Planning for a Data Center Infrastructure Management Solution

Traditional organization separates data center functionality into two groups:

  • Physical assets controlled by facility management
  • IT domains maintained by the information technology (IT) department

 

DCIM

 

 

 

 

 

 

 

 

 

Analysts discovered that this scheme ignores many opportunities for increased efficiency by supporting overlapping functions between the two groups. Data center infrastructure management (DCIM) combines the two groups into a single system. In OSI (Open Systems Interconnection) terms, the management of the physical layer 1 is included in the supervision of the remaining six layers for a “full stack” solution. Complete management systems include the ability to centralize monitoring, maintenance, and expansion activities.

Components of DCIM

The components of a DCIM system include hardware, specialized software, and sensors. The hardware specifications remain the same as for a traditional implementation. The sensors provide a bridge between the hardware and software. These sensors convert physical information such as ambient temperature, humidity, and power supply integrity into digital signals suitable for a computer interface. DCIM software integrates traditional functionality with sensor monitoring capability, in order to allow the software to supervise the hardware.

As companies shop the DCIM marketplace, they will find that providers fall into two categories:

  • Suite vendors – sell complete DCIM solutions
  • Specialists – sell enhancements to suite solutions that are often viable stand-alone products

Performance of DCIM Systems

Performance metrics for DCIM are evolving as quickly as the systems themselves. Some metrics derive from existing industry standards, including the following:

  • PUE (power usage effectiveness) – a metric for energy efficiency for a data center
  • CUE (carbon usage effectiveness) – measures efficient use of water and tracks limits on carbon emissions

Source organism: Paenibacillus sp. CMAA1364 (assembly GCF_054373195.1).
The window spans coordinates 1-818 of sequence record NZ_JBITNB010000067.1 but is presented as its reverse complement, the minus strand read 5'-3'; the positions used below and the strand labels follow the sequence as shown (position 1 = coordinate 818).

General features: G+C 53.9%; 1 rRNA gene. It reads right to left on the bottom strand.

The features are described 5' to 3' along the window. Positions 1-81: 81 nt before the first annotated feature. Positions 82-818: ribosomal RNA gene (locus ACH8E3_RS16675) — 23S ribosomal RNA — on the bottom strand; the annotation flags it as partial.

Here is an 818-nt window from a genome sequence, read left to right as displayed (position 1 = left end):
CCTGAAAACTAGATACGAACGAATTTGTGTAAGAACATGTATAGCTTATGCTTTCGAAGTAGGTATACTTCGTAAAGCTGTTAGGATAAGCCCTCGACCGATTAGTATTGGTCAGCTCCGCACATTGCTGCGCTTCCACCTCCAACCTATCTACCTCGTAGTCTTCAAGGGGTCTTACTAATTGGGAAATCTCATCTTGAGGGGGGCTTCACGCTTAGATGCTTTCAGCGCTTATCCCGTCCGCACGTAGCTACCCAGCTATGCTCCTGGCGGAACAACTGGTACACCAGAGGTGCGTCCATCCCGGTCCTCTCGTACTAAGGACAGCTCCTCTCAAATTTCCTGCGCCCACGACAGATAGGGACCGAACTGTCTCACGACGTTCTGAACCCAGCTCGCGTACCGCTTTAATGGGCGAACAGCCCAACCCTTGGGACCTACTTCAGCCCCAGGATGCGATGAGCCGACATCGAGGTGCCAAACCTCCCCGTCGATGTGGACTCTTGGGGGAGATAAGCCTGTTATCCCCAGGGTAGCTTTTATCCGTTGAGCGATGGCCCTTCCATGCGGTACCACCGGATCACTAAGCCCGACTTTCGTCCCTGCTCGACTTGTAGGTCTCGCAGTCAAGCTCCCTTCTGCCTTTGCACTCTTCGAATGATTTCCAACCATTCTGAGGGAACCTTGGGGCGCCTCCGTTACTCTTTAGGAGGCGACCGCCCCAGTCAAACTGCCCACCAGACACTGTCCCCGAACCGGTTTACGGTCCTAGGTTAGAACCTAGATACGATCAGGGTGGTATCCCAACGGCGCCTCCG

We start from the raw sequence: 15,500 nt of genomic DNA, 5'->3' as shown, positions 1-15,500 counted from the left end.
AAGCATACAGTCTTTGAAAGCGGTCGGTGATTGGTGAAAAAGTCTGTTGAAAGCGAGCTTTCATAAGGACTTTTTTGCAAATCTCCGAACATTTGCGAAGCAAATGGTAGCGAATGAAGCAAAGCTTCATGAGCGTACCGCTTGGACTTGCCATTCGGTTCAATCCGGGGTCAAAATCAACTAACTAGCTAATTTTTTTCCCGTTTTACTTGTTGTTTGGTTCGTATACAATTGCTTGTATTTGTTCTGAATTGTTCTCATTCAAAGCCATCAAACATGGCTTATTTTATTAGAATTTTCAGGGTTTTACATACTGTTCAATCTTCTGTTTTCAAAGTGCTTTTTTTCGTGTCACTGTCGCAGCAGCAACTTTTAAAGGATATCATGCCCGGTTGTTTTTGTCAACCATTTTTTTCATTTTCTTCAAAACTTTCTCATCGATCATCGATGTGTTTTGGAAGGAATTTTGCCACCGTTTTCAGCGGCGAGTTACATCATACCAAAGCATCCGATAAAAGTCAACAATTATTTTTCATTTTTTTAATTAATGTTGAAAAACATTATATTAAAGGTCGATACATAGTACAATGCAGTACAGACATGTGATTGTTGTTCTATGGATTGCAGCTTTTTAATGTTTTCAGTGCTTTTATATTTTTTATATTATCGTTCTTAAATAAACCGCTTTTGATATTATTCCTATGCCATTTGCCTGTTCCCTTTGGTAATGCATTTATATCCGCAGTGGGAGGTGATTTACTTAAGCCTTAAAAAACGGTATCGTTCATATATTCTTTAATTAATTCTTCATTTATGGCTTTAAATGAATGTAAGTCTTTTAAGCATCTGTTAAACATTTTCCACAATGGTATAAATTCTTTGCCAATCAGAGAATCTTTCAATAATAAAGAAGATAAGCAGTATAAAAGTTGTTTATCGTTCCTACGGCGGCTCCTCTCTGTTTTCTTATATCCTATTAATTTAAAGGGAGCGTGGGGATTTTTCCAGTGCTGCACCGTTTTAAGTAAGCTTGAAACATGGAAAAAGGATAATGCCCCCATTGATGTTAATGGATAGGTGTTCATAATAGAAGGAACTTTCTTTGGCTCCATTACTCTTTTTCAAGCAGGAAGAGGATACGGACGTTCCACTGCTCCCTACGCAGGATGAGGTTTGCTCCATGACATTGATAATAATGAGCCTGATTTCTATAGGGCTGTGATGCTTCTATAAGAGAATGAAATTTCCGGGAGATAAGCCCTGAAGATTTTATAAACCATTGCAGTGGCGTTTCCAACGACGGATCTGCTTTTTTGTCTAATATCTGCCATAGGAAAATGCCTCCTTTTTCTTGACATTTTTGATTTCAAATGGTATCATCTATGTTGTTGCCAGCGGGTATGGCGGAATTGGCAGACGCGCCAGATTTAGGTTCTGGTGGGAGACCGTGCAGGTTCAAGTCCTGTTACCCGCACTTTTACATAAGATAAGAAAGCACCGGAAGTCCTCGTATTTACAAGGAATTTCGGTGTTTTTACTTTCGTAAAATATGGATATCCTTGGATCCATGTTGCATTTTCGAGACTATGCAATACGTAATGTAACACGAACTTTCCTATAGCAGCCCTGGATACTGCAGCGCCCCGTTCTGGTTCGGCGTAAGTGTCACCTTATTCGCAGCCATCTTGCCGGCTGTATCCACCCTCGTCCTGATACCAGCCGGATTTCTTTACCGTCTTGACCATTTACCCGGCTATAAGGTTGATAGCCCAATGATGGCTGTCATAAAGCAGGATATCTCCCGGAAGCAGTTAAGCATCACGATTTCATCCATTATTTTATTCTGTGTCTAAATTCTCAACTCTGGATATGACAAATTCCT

• DCeP (Data Center Energy Productivity) – relates the net value of the data center service to the consumption of energy resources
  • PAR4 – Server Power Usage – tracks server power during four states: system off, idle, loaded, peak
  • DCPM (Data Center Predictive Modeling) – a model to predict future performance, including energy use, energy efficiency, and cost

Many companies contract an industry expert to come into the firm, analyze the existing systems, and compile the business requirements. This exercise often concludes with a serious of seminars to educate management and the IT department. Armed with this knowledge, the company is ready to work with the contractor to choose the appropriate DCIM solution.

DCIM Tracking Parameters

DCIM systems manage resources through the following capabilities:

  • Visual representation of the physical structure – some advanced systems offer a 3D virtual fly-through of the data center
  • Capacity planning
  • Modeling and Simulation – allows managers to model proposed changes in order to analyze performance and cost impact
  • Change management – controls the change order process
  • IP camera management – captures motion alarms and coordinates physical access control
  • Environment monitoring
  • Power management – monitors the entire power chain, from the server chip sets to the data center power generators
  • Asset management (cost containment)